Comparative full-band Monte Carlo study of Si and Ge with screened pseudopotential-based phonon scattering rates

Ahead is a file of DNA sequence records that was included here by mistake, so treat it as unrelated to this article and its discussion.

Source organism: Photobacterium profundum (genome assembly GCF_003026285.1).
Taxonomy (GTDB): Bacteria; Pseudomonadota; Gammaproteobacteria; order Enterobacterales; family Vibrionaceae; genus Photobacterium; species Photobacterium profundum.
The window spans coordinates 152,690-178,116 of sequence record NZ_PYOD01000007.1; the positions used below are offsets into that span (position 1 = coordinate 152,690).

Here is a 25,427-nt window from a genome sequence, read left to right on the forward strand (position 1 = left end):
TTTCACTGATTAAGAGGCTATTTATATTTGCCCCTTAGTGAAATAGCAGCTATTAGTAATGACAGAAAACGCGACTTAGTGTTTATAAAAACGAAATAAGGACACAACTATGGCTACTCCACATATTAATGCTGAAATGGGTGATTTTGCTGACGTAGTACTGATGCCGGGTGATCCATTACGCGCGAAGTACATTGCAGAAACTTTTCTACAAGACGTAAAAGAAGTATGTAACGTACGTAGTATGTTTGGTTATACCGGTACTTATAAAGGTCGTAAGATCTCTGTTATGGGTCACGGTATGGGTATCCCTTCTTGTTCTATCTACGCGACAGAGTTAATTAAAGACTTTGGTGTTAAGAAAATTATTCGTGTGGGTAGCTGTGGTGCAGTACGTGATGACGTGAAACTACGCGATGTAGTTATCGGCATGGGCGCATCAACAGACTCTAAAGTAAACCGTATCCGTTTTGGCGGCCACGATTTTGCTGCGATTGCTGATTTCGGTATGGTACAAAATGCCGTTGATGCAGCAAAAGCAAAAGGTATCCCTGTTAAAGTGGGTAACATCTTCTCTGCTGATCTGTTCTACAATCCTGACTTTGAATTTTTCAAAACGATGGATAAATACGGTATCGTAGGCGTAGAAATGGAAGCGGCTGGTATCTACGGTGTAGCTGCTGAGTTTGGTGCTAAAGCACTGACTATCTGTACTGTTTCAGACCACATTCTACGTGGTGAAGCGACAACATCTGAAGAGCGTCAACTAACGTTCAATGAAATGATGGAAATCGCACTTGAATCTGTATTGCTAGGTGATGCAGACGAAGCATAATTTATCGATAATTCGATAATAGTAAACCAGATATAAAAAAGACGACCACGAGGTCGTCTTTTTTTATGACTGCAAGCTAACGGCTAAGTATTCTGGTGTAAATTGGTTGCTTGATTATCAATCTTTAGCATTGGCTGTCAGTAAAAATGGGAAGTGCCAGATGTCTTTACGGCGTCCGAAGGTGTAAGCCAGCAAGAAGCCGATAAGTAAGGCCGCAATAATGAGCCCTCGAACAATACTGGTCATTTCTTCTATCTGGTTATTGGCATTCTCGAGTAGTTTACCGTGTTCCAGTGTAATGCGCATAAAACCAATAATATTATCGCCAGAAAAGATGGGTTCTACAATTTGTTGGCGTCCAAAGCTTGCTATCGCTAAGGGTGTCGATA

In a previous article [J. Appl. Phys. 92, 5359 (2002)], we presented a combination of a full-band Monte Carlo method using an advanced band structure and a variable Brillouin zone discretization, with phonon scattering rates based on the screened pseudopotential considering the positions of the atoms in the elementary cell. To make the method suitable for sufficiently fast applications, such as device simulations, the simplest wave number dependent approximation was introduced. It contains an average of the cell structure factor, and only two fit parameters: The acoustic and the optical deformation potentials. As the pseudopotential, the Ashcroft model potential is chosen, and screening is taken into account using the Lindhard dielectric function. In the present article, based on the study of the influence of the two deformation potentials on the electron and hole drift velocities in Si and Ge, we show how to select the deformation potentials. Depending on the targeted agreement with experimental results, the pairs of deformation potentials for electrons and holes can be used uniformly for a wide temperature range or separately for different temperatures. For Ge, we achieve remarkable quantitative agreement with the temperature, field, and orientation dependencies of experimental electron and hole drift velocities in the wide temperature range from 77 to 300 K with a single set of the two deformations potentials for each carrier type. A detailed comparative simulation of the transport properties in Ge and Si at different temperatures is presented which is comprised of the steady-state dependence of the drift velocity on the electric field, the low-field mobility, and transient transport. Peculiarities of the drift velocity-field dependencies, such as the anisotropy, and a negative differential mobility are discussed in terms of the different band structures in connection with the field dependence of the simulated distribution functions. For doped materials, ionized impurity scattering is included. The resulting dependencies on the doping level are consistent with experimental values.